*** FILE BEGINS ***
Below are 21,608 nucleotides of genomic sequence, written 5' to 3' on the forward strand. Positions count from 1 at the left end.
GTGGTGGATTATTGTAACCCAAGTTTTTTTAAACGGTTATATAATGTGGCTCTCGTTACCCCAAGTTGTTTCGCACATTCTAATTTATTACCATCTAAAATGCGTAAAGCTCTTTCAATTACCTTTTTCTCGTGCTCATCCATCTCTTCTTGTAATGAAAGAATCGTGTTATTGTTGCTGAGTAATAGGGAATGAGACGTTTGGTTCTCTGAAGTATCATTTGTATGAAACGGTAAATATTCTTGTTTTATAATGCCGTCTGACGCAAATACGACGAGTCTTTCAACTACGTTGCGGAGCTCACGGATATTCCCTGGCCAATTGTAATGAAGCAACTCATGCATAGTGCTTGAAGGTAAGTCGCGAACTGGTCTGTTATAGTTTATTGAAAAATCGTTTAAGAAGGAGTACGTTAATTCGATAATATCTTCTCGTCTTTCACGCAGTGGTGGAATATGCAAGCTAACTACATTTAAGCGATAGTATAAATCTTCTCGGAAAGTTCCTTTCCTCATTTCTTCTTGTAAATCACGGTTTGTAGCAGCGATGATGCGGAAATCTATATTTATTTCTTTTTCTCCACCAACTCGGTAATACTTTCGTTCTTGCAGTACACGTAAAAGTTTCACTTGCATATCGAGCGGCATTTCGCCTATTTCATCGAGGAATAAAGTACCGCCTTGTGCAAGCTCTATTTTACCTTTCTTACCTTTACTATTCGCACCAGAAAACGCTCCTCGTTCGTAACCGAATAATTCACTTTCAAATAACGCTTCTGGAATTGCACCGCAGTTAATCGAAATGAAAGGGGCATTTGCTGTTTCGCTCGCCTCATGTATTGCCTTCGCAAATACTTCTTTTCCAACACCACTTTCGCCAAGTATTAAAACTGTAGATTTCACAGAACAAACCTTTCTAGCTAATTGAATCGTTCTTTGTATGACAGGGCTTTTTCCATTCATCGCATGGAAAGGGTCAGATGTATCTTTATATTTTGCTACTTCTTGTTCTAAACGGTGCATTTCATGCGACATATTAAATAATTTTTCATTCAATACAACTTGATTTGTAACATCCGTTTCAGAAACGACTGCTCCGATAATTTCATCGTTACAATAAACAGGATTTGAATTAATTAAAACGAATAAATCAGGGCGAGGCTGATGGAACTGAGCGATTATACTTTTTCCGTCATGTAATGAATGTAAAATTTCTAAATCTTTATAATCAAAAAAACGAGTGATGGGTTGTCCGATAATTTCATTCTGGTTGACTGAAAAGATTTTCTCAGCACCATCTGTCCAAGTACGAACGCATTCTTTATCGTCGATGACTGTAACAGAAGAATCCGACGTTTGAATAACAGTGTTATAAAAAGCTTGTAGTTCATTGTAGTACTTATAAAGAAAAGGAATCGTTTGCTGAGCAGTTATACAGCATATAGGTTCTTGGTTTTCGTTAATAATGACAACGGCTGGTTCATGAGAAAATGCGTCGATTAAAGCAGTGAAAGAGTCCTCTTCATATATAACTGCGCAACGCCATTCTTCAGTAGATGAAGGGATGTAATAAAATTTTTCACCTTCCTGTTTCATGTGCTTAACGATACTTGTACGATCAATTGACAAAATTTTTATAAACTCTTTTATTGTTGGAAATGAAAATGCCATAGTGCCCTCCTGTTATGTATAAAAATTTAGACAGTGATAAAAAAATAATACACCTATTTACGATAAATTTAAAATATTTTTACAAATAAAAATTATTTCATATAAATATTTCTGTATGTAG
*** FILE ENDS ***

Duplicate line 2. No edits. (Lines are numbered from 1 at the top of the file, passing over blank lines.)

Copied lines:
GTGGTGGATTATTGTAACCCAAGTTTTTTTAAACGGTTATATAATGTGGCTCTCGTTACCCCAAGTTGTTTCGCACATTCTAATTTATTACCATCTAAAATGCGTAAAGCTCTTTCAATTACCTTTTTCTCGTGCTCATCCATCTCTTCTTGTAATGAAAGAATCGTGTTATTGTTGCTGAGTAATAGGGAATGAGACGTTTGGTTCTCTGAAGTATCATTTGTATGAAACGGTAAATATTCTTGTTTTATAATGCCGTCTGACGCAAATACGACGAGTCTTTCAACTACGTTGCGGAGCTCACGGATATTCCCTGGCCAATTGTAATGAAGCAACTCATGCATAGTGCTTGAAGGTAAGTCGCGAACTGGTCTGTTATAGTTTATTGAAAAATCGTTTAAGAAGGAGTACGTTAATTCGATAATATCTTCTCGTCTTTCACGCAGTGGTGGAATATGCAAGCTAACTACATTTAAGCGATAGTATAAATCTTCTCGGAAAGTTCCTTTCCTCATTTCTTCTTGTAAATCACGGTTTGTAGCAGCGATGATGCGGAAATCTATATTTATTTCTTTTTCTCCACCAACTCGGTAATACTTTCGTTCTTGCAGTACACGTAAAAGTTTCACTTGCATATCGAGCGGCATTTCGCCTATTTCATCGAGGAATAAAGTACCGCCTTGTGCAAGCTCTATTTTACCTTTCTTACCTTTACTATTCGCACCAGAAAACGCTCCTCGTTCGTAACCGAATAATTCACTTTCAAATAACGCTTCTGGAATTGCACCGCAGTTAATCGAAATGAAAGGGGCATTTGCTGTTTCGCTCGCCTCATGTATTGCCTTCGCAAATACTTCTTTTCCAACACCACTTTCGCCAAGTATTAAAACTGTAGATTTCACAGAACAAACCTTTCTAGCTAATTGAATCGTTCTTTGTATGACAGGGCTTTTTCCATTCATCGCATGGAAAGGGTCAGATGTATCTTTATATTTTGCTACTTCTTGTTCTAAACGGTGCATTTCATGCGACATATTAAATAATTTTTCATTCAATACAACTTGATTTGTAACATCCGTTTCAGAAACGACTGCTCCGATAATTTCATCGTTACAATAAACAGGATTTGAATTAATTAAAACGAATAAATCAGGGCGAGGCTGATGGAACTGAGCGATTATACTTTTTCCGTCATGTAATGAATGTAAAATTTCTAAATCTTTATAATCAAAAAAACGAGTGATGGGTTGTCCGATAATTTCATTCTGGTTGACTGAAAAGATTTTCTCAGCACCATCTGTCCAAGTACGAACGCATTCTTTATCGTCGATGACTGTAACAGAAGAATCCGACGTTTGAATAACAGTGTTATAAAAAGCTTGTAGTTCATTGTAGTACTTATAAAGAAAAGGAATCGTTTGCTGAGCAGTTATACAGCATATAGGTTCTTGGTTTTCGTTAATAATGACAACGGCTGGTTCATGAGAAAATGCGTCGATTAAAGCAGTGAAAGAGTCCTCTTCATATATAACTGCGCAACGCCATTCTTCAGTAGATGAAGGGATGTAATAAAATTTTTCACCTTCCTGTTTCATGTGCTTAACGATACTTGTACGATCAATTGACAAAATTTTTATAAACTCTTTTATTGTTGGAAATGAAAATGCCATAGTGCCCTCCTGTTATGTATAAAAATTTAGACAGTGATAAAAAAATAATACACCTATTTACGATAAATTTAAAATATTTTTACAAATAAAAATTATTTCATATAAATATTTCTGTATGTAG